The Gresham-Barlow Education Foundation's annual Phone-A-Thon raised more than $35,000 in pledged donations.
During the event, which took place Feb. 21-24, students from the district's high schools called parents and community members asking donations toward the purchase of the district's elementary reading program 'Literacy by Design.' This program aims to improve the reading skills of every elementary student in the district. The event also provides a fundraising opportunity for high school student groups.
'Thank you for answering the call, we appreciate the community support,' said Foundation Chairman Mike Miller.
Community members can continue to donate by visiting gbefkids.org.
The foundation thanked The Gresham Outlook, Fred Meyer Gresham, Gresham Ford, the Tails of Abbygail, Books for Giving and Key Bank Troutdale for their added support.
The Gresham-Barlow Education Foundation was formed in 1994 to assist the schools of the district in providing the best possible educational opportunities for its students
Student wins Guistwhite Scholarship
When Mt. Hood Community College student Onjalai Flake was first invited to join Rho Theta, the Mt. Hood chapter of Phi Theta Kappa, the largest honor society in America, she had a sense that it might be a smart move for her education.
She had no idea how right she would be. Earlier this month, Flake was chosen from more than 1,340 applicants to receive one of just 20 Guistwhite Scholarships from Phi Theta Kappa, the official honor society of the American Association of Community Colleges.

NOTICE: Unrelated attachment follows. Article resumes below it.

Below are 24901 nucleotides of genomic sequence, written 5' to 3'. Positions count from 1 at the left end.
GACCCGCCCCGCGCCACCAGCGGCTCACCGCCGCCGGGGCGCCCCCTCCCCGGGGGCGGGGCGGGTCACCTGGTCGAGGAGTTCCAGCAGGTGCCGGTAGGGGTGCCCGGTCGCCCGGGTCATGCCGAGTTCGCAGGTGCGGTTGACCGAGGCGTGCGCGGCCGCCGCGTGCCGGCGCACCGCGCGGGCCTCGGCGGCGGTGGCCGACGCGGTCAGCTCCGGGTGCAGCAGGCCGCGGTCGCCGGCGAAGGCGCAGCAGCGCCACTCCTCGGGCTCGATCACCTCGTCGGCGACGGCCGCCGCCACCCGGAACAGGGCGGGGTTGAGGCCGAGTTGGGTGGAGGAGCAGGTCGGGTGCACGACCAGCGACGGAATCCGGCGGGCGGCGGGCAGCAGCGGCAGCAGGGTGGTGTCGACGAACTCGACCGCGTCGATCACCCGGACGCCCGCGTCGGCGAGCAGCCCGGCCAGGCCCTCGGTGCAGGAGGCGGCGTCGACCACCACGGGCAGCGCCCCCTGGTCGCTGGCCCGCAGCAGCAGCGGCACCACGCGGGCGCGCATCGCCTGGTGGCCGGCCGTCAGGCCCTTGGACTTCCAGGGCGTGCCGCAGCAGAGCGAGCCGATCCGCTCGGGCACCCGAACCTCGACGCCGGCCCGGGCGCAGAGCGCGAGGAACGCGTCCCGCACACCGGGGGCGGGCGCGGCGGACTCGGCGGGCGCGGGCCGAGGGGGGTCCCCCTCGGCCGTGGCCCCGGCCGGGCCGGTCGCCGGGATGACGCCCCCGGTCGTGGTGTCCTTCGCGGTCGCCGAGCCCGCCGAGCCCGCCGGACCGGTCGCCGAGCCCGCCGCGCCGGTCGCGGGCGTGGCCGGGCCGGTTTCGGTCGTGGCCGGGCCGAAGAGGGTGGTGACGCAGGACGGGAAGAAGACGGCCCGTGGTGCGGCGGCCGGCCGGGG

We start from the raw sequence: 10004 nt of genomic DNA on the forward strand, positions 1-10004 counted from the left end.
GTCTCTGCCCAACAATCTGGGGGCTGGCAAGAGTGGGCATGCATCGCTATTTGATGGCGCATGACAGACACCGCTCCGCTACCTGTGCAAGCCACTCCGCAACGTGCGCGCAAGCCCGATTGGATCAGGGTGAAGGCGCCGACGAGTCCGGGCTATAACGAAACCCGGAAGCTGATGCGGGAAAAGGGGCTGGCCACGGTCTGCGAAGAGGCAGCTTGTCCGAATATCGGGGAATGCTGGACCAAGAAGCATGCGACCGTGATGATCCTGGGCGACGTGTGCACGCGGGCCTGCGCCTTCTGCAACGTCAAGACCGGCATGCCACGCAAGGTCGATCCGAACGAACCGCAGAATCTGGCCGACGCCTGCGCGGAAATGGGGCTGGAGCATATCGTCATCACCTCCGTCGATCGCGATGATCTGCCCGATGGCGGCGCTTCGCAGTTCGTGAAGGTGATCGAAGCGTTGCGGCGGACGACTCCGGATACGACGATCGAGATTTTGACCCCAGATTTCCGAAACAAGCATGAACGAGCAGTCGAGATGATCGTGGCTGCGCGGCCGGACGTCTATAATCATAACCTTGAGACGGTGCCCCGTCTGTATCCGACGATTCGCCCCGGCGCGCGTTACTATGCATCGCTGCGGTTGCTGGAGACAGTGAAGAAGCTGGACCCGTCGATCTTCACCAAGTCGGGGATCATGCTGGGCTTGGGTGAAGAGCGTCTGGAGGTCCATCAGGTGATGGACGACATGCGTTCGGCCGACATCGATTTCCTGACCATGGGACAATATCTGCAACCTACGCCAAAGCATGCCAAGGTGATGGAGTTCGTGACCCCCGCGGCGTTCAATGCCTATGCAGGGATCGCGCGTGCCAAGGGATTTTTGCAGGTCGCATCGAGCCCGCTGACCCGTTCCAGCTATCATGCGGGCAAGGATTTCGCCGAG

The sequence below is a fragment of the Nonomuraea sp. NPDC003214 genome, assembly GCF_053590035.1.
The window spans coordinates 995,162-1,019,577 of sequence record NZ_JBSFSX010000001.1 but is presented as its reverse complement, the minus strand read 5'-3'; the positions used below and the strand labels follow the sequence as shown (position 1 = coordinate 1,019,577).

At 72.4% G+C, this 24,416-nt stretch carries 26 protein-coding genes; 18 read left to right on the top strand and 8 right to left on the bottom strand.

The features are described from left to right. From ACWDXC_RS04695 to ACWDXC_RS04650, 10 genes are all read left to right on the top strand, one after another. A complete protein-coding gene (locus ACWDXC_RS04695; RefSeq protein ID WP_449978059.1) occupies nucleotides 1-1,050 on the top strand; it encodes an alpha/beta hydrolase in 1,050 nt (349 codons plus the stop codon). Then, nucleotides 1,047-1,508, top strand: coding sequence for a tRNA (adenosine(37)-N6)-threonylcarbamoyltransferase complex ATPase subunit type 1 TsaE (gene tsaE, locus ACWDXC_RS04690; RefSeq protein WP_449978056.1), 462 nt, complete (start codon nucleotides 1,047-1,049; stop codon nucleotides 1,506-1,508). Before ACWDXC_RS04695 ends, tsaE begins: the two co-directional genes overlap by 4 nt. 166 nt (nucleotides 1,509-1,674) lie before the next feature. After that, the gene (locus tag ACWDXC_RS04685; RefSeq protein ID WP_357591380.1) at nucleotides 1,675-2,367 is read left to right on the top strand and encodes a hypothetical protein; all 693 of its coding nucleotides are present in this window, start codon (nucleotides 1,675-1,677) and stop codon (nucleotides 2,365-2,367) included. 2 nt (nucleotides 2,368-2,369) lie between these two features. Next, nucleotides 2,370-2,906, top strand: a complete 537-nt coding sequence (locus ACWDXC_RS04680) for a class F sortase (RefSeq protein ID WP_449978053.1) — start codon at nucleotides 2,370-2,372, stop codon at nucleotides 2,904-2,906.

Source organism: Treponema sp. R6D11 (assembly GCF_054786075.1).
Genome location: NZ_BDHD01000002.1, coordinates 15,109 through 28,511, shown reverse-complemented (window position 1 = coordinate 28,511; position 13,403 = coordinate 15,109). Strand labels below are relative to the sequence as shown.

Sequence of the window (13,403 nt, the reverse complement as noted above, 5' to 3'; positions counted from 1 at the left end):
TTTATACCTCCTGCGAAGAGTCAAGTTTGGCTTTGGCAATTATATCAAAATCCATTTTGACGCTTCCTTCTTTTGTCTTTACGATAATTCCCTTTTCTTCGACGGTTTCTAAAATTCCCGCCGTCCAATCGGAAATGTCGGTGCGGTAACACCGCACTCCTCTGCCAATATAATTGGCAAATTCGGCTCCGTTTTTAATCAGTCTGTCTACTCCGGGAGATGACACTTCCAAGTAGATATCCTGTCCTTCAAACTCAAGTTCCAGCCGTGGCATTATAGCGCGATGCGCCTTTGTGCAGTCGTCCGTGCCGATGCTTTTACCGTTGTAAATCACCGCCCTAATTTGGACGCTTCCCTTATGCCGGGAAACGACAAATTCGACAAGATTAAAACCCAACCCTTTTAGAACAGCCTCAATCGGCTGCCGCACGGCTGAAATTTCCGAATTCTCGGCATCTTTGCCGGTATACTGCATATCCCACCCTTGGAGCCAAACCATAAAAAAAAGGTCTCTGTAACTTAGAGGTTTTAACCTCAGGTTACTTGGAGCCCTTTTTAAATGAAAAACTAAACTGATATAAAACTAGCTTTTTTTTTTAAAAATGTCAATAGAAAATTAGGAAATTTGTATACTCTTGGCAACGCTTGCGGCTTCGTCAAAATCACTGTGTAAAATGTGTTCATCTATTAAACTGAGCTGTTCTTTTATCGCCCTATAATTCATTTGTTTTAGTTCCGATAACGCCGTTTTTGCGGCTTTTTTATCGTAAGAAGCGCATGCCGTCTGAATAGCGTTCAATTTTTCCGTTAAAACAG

Flake was awarded $5,000 for baccalaureate studies after obtaining her degree from Mt. Hood.
The Guistwhite Scholar Program is named in honor of Dr. Jack Guistwhite and his wife, Margaret. Dr. Guistwhite established the first designated transfer scholarship for Phi Theta Kappa members at Florida Atlantic University in 1975.
'Rho Theta is much more than people realize,' Flake says. 'This is an investment in your future. Membership has opened so many doors for me, it's been an amazing opportunity for growth, leadership and service.'
Beth Sammons, Mt. Hood instructor and Rho Theta's faculty scholar, agrees.
'Honor society members like Onjalai aren't just high-achievers in their courses,' she said. 'They are developing as the leaders who will help us address the national and global challenges we face and the opportunities that go with them.'
Flake, whose plans after graduation involve the University of Hawaii and eventually the hospitality industry, serves as a student ambassador for the honor society and also worked on Phi Theta Kappa's national initiative to increase college completion rates.
'Over the past three years, Onjalai has been an inspiration to me and all of those she has interacted with throughout our community,' adds John J. 'Ski' Sygielski, college president. 'Since her arrival at (the college), she has continued to excel and flourish in both academic and co-curricular activities. She has engaged more students than anyone I know in taking advantage of all the programs and services made available to … students. Her dedication to not only her own studies but to that of her peers has made her someone this college community highly appreciates, respects and values.'
Membership in Rho Theta is by invitation only, for students with grade point averages of 3.5 or higher. At Mt. Hood, 280 students joined Rho Theta in 2010.